Had Resident Evil 2 not already been lauded for its dramatic recreation of the horrors within Raccoon City, it's quite possible that Resident Evil 3 could be in the running for one of 2020's possible Game of the Year contenders.
Which isn't to say the Resi 3 Remake isn't of that substantial-quality, because it very much is. However, like the original release, it's easy to see how the game might be overlooked for being more of the same.
Whilst that's unlikely to be a problem for ardent fans of the series who'll lap up the sumptuous remake at launch, we pray it doesn't dissuade casual gamers who might be thinking of saving the cash for another release this year.
And with the likes of DOOM Eternal, Final Fantasy 7 Remake, Cyberpunk 2077, The Last of Us Part 2 and so many more 'must-buy' games, it's easy to see how that could happen.
Especially with Resident Evil 3 always having the whiff of DLC passed off as a full game.
But here's the thing. Resident Evil 3, like 2019's remake, is most definitely a 'must-buy' game and it's not in any way a glorified add on.
For the most part, the games main mechanics are blow-for-blow like Resident Evil 2, only now we have the hulking Nemesis chasing you down from time to time.
He's faster, more agile and all the more frustrating that the ominous Mr X who pursued you in Resi 2.
That aside, If you found yourself enjoying the 4K makeover of Raccoon City and the shuffling undead, you're likely to enjoy everything that Resi 3 serves up for you.
And no matter how many playthroughs of Resi 2, it still doesn't prepare you for every jumpscare or nightmare scenario you're faced with.
Once again, ammo is hard to come by, making every fleeting encounter on the streets all the more difficult. Should you stand and fight, or run and save the ammo.
Of course, the one big plus is the addition of a constant knife to call on. But it's scant help when faced with 2 or more zombies backing you into a corner.
Our playthrough begins roughly 30 minutes into the game. We can't say for certain because Resi 3 is not beat for beat exactly like the original. There is some wiggle room, and we'd venture a guess that the start is somewhat different too.
Where we pick up with Jill Valentine she only has a handgun and a knife, the city, for what it's worth, is slightly different to what we've seen in Resi 2. Taking place near the start of the outbreak means some shops are not bloodbaths yet and there's ample lighting on the streets to guide you as you weave between the undead.
Most of this early section is fairly standard for the series. By that we mean there's puzzles, items and more to be collected if you dig deep enough across the map.
It's the sudden and abrupt appearance of the Nemesis from time to time that really throws a spanner in the works and turns your mild tension into a full-blown cardiac arrest.
As we alluded to before, Nemesis is not Mr X. Far from it. He's a bigger pain in the arse which is twice as difficult to shake.
And despite being pursued outside, in what is largely open-spaces (at least by Resident Evil's standards) never has the map felt so claustrophobic. And to good effect, because it feels as though the Nemesis is constantly on top of you in his pursuit.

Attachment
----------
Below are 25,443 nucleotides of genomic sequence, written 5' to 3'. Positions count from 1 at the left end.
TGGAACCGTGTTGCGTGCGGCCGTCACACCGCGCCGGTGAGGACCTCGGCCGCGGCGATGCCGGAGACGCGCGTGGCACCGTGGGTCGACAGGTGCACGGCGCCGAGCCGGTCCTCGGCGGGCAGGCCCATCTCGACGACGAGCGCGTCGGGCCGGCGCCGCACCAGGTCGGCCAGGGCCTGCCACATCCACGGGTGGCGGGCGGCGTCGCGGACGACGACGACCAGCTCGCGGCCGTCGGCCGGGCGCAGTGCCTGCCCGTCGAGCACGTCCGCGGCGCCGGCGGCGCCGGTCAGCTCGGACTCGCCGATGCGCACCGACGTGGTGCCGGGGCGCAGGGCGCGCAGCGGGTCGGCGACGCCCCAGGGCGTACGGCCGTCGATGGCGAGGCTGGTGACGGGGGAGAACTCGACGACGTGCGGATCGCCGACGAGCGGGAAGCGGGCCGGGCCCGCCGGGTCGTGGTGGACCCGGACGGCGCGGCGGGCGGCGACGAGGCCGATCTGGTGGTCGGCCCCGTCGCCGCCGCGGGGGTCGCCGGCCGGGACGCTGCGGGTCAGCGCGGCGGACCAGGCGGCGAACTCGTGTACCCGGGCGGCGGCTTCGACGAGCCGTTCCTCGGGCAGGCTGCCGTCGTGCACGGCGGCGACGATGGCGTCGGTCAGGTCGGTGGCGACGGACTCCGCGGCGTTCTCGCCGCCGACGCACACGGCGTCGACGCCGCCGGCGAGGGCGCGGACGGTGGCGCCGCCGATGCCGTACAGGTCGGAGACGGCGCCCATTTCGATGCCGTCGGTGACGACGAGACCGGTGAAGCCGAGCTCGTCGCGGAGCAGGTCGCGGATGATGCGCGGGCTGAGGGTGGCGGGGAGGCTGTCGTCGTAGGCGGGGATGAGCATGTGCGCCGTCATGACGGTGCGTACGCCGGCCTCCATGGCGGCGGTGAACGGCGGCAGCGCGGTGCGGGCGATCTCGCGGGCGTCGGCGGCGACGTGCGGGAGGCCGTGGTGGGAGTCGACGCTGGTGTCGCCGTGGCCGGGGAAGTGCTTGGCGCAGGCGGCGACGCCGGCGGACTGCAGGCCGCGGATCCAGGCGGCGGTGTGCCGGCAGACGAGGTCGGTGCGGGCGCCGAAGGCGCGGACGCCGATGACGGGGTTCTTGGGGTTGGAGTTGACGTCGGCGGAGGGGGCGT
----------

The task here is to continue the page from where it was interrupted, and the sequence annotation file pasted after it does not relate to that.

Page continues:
Away from the busy streets of Raccoon City, we're treated to two small sections which help ensure the tension takes on an altogether different guise.
In one instance, when navigating an infected power station that's become the home to some sticky spider-like creatures, it's pure body horror that all but scares you stiff. You know you need to head into progress, but you'll need some big daddy breaths before doing so.
The second area, underground in the sewers, is slightly more calmer, but not before the hulking great Hunter γ creatures appear to ruin your day.
They're supremely ugly, but also slow and ponderous and provided you've saved some shotgun shells, are not all that tricky to fell.
If you wildly shot everything in sight previously and have little to no ammo, well, good luck because you'll need it.
In truth, both sections are a welcome breather from the frantic streets or constant footrace against the Nemesis. But they're far from enjoyable, that's for certain.
After managing to escape the sewers, we're once again sprinting to avoid the Nemesis who's hot on our heels.
Our playthrough came to a close with one final confrontation with the Nemesis, who manages to chase Clair up some sort of building site before a dramatic 1 v 1 on the roof.
It's only here where our time and enjoyment with Resident Evil 3 starts to wane ever so slightly, with the boss battle feeling every bit the atypical 90's boss battle we'd hope the game might have moved on from.
Of course, health, ammo and more is scattered across the roof. Naturally, there are two convenient stacks of crates to provide some separation between yourself and the monster so you can get off some potshots.
Yet after a fabulous few hours with the game, full of fear, trepidation, scares and sheer terror at what might grab you next, the final clash – at least for this section of the game – felt a little underwhelming.
Maybe that's the nature of bullet sponge bosses like the Nemesis. Brutal creations built to take a beating. But it's a somewhat sour – and brief – note to an otherwise fantastic recreation of the game from the late '90s.
Is it enough to put us off the game entirely? Certainly not.
Knowing that our gung ho approach and countless grenade launcher rounds still won't have finished the job, we simply can’t wait for the full release to see how the rest of the game pans out; and test ourselves against the Nemesis all over again.
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